Mercer: 5 keys to helping reduce real life financial stress

30 October 2015 Consultancy.uk

Life and work can be stressful, stress is bad for the human body, and bad consequently bad for achievement in work and life. To reduce stress, providing financial planning advice in the right way to employees can help reduce their stress, improving everyday performance and increasing their financial success.

In a recent survey by Mercer, the HR consulting firm commissioned a Red C survey of 1,500 UK and Irish employees from a range of industries about their levels of stress and how that stress is affecting them in everyday life.

Mercer - Reduce real life financial stress

Stress is physical debilitating, leading to a number of negative performance factors at work, including loss of concentration, loss of engagement and job satisfaction. In a recent article, titled ‘The Five Secrets to Keeping your Team Happy’, the consultancy looks at five ways in which businesses can alleviate some of the factors producing stress in workers. In particular, those related to retirement planning are highlighted in the article. Consultancy.uk provides a summary.

The five secrets

1. Adopt the Right Attitude
Through an understanding of what employees worry about and by adopting an attitude of support, some worries, like saving for retirement, can be allayed. According to the article, the key step is to enable the employee through the reduction of barriers. Rather than lecturing employees about their need to save for the future through trainings, the consultancy suggests using peer-based approaches by which employees compare themselves to others that exhibit best or better practice. Nudging, or ‘people like me’ approaches may help employees see how to better save for themselves. 

Right Attitude | Overview

2. Look at the big picture
Personal finances are complex. Income is often already earmarked for debt-repayments, meeting bills, buying an (expensive) balance diet of nutrient rich food, education, supporting dependents, etc. If the person is on a low income, far in the future expenses, like retirement, are less immediately demanding yet remain an issue. One way to support employees is show them how even small contributions in benefit payments for retirement have an impact on their long term savings. Helping employees understand how small actions bear on the big picture, they may become more engaged with their own futures.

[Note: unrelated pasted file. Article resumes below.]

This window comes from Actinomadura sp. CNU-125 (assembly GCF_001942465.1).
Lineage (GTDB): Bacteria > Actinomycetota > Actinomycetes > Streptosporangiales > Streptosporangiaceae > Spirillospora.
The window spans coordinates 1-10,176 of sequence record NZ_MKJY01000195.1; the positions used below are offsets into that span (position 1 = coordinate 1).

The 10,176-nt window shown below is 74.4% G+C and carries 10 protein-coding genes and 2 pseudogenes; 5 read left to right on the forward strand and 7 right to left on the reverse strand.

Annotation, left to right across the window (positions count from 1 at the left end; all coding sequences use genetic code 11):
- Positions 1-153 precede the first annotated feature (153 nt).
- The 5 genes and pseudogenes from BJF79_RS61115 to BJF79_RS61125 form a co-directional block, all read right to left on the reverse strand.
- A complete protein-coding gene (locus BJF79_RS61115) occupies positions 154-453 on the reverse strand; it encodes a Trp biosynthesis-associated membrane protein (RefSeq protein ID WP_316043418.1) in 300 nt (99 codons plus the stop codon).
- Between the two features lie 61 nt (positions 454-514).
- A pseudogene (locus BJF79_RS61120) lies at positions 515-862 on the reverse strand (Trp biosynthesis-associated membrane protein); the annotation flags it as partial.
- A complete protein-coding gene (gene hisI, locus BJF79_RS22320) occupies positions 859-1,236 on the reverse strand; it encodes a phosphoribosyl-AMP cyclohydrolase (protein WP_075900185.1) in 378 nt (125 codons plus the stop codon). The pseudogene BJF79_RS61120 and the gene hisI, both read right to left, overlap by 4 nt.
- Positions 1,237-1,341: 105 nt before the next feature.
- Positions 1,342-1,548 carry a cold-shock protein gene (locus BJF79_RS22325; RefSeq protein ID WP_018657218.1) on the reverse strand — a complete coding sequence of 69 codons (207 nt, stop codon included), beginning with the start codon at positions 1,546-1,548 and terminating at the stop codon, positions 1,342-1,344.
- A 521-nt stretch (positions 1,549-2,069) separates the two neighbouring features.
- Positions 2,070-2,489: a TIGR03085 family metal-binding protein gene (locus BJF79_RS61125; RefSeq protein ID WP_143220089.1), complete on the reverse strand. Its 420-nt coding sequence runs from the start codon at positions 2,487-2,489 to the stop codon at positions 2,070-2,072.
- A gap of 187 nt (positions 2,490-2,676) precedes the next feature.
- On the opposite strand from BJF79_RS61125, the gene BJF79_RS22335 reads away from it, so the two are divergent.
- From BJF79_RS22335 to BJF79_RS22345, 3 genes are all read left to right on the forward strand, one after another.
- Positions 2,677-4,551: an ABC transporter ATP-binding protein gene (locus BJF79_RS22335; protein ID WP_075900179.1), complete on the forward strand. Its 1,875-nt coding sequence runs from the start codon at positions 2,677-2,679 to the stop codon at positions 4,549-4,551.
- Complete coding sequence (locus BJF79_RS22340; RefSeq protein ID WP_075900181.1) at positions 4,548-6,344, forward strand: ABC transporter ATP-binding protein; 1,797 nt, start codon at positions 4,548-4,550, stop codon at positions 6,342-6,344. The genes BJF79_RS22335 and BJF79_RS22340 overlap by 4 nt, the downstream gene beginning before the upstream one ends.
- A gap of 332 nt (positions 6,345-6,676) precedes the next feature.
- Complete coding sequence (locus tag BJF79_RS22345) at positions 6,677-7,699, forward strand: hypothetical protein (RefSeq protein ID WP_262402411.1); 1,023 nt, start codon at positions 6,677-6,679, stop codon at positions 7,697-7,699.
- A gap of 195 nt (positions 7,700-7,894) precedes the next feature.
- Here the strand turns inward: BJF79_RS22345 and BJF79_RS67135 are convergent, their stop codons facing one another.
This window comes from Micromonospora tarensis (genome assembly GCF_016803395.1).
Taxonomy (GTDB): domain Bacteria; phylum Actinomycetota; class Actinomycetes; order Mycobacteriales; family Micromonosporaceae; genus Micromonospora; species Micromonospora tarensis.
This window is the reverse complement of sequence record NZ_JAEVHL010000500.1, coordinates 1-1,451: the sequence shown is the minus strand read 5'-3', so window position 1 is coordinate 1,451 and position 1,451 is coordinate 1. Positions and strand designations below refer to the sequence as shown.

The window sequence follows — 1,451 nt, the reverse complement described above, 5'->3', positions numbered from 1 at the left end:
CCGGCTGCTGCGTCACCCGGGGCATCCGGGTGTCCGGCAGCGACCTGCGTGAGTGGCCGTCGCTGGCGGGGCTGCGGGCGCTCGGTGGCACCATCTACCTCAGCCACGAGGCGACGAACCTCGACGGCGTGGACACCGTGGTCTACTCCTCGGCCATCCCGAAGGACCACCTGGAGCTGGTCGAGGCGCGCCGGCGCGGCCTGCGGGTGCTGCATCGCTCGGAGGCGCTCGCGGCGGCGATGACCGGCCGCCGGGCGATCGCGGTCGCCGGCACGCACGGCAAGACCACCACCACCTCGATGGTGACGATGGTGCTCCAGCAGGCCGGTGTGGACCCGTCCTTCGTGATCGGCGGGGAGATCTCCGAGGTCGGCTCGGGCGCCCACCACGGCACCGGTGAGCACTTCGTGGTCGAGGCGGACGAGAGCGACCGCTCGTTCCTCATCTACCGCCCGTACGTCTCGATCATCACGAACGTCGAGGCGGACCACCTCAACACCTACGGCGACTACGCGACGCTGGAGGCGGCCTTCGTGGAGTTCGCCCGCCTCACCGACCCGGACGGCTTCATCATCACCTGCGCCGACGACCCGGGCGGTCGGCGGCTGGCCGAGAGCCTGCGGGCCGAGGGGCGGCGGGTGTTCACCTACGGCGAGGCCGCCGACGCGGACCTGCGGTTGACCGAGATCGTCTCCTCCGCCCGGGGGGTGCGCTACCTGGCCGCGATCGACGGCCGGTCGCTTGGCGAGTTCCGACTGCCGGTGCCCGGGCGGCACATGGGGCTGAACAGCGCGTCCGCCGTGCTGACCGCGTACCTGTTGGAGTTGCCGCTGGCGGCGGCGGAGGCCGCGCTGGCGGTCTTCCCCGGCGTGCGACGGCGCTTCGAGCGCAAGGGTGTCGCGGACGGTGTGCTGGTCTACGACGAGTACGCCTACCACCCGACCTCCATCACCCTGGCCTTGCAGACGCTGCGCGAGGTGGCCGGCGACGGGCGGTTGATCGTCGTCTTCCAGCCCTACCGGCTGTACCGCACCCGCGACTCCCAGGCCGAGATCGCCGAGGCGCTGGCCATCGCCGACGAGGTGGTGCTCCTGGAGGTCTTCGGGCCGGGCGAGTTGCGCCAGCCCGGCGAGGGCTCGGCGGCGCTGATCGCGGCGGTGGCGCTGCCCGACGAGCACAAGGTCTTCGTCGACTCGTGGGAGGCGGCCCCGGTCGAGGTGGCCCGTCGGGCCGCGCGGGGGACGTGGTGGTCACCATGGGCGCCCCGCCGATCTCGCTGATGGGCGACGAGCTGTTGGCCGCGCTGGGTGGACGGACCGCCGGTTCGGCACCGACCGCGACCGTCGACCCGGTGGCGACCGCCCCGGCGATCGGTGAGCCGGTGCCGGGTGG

3. Keep it personal
With the wide range of employee backgrounds and financial positions, a personal touch is needed with respect to planning for their individual financial planning and retirement. By keeping it personal and relevant to their current situation, employees will be more likely to remain engaged and make positive long term decisions. By drawing on a wide range of sources to show how decisions today will affect tomorrow, employers can provide a strong basis for beneficial choices. Data privacy remains a critical issue for personally identifiable information however. 

Personal touch | Digital technology | Quality products

4. Use technology but don’t forget the personal touch
Digital technology is often able to provide a simple way to oversee complex information if well presented. Technology is able to help employees better understand the sometimes complex calculations required in financial planning. The Mercer study highlights however that 43% of employees are more satisfied by their employer if face-to-face financial advice is presented as well as online advice. According to the consultancy, employees will come to expect mobile solutions to their financial planning needs. 

5. Provide access to high-quality products
Because employees can access a diverse range of high quality financial planning products through the internet among others, they will be able to research and compare benefit packages. Providing a leading suite of high quality packages within a strong governance framework, for employees, therefore becomes a key factor. According to the research, 50% of employees are looking for a better deal on insurance, financial and retirement products – something sometimes difficult for employers to provide off the bat.